Following the anthrax event, the Florida Department of Health accelerated its bioterrorism response planning. Senior managers representing the state office and county health departments participated in a series of "hot washes" to review activities related to the anthrax response. Problems identified became part of a "task list" for incorporation in further bioterrorism plans. Also following closely behind the anthrax outbreak was a governor’s staff level smallpox tabletop exercise. More issues were brought into the planning process. A "model" preparedness and response plan was developed using the CDC smallpox response plan, which was released during the anthrax event. The Florida smallpox response plan is modeled closely after the CDC plan and guidelines. This plan addresses communication, pre-event development, response needs, surveillance, epidemiologic investigation, surge capacity, patient mitigation, mass immunizations and prophylaxis, etc. The Bureau of Epidemiology conducted a series of weekly teleconference "training sessions" with county health department and state office staff to review the components of the plan. It has been developed as a "living document" and will continue to be updated and modified in order to effectively plan and respond to a potential smallpox outbreak. It will serve as the "gold standard" for the continued development of the state’s overall bioterrorism preparedness and response plan.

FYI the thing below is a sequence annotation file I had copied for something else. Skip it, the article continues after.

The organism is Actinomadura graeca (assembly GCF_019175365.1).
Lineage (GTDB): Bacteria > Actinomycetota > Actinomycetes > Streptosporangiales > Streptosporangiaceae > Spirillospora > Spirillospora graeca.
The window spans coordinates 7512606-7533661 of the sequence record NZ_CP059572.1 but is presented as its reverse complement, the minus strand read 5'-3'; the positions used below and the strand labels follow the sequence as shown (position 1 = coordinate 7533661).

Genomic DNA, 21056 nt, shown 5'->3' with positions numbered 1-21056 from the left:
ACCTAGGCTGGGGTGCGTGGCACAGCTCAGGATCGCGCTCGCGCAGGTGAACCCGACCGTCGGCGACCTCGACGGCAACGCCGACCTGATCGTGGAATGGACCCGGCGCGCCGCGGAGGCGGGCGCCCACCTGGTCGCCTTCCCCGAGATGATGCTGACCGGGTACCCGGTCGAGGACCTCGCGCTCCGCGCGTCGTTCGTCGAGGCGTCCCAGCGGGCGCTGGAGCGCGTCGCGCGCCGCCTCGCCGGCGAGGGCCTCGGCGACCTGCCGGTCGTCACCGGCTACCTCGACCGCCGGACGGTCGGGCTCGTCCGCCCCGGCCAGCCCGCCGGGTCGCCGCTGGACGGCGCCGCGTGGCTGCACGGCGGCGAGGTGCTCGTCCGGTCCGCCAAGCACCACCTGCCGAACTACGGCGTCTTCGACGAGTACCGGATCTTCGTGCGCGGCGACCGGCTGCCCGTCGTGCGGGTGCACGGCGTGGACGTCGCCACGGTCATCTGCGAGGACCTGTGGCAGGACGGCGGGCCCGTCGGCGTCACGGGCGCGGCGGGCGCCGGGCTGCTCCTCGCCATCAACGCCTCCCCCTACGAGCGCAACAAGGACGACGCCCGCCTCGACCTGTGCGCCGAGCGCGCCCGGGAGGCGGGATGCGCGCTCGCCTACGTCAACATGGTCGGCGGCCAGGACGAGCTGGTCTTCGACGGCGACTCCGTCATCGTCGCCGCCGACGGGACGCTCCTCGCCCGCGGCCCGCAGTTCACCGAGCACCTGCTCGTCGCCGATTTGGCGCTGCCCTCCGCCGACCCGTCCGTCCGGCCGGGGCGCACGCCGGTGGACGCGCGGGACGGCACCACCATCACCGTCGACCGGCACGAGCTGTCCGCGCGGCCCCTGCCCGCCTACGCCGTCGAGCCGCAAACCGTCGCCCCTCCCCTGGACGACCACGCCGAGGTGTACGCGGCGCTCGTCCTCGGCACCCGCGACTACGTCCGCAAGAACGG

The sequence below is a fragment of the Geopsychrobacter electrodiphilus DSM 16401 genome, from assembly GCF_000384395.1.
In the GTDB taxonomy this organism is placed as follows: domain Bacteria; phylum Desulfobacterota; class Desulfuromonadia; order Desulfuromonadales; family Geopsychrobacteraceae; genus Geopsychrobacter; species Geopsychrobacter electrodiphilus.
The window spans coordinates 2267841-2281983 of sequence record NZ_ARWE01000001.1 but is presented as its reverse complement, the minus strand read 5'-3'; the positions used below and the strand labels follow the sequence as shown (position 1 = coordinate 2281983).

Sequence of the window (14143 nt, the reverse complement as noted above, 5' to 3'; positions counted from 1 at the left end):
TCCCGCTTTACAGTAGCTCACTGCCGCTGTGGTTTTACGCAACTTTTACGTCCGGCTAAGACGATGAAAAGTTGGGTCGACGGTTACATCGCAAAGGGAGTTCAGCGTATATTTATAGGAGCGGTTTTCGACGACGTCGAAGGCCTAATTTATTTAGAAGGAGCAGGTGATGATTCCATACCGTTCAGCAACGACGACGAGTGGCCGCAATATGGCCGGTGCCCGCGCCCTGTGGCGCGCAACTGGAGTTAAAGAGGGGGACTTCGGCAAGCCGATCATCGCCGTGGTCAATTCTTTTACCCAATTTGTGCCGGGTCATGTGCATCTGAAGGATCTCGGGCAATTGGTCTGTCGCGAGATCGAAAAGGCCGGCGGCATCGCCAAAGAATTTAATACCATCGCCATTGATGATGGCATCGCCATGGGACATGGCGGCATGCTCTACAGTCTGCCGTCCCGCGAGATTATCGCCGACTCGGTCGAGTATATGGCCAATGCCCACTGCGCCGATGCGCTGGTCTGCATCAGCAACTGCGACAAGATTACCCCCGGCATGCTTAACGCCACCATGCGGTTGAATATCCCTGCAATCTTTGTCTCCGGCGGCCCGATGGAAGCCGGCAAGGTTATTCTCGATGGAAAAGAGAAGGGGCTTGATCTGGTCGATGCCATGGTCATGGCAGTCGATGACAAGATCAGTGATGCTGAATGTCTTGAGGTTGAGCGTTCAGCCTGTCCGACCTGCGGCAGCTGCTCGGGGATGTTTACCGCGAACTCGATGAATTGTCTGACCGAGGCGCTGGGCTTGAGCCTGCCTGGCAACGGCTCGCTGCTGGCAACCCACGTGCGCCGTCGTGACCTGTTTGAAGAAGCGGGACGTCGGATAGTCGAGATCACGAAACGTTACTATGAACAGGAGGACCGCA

Epidemiologic and bioterrorism response training has been developed and implemented via regional training workshops, a yearly statewide epidemiology seminar, grand rounds Development and implementation of trainings sponsored by the state health office are ongoing. Several different media forms such as phone conferencing and satellite broadcasting are being used and evaluated to allow for the best possible access and participation to all state and local health department employees.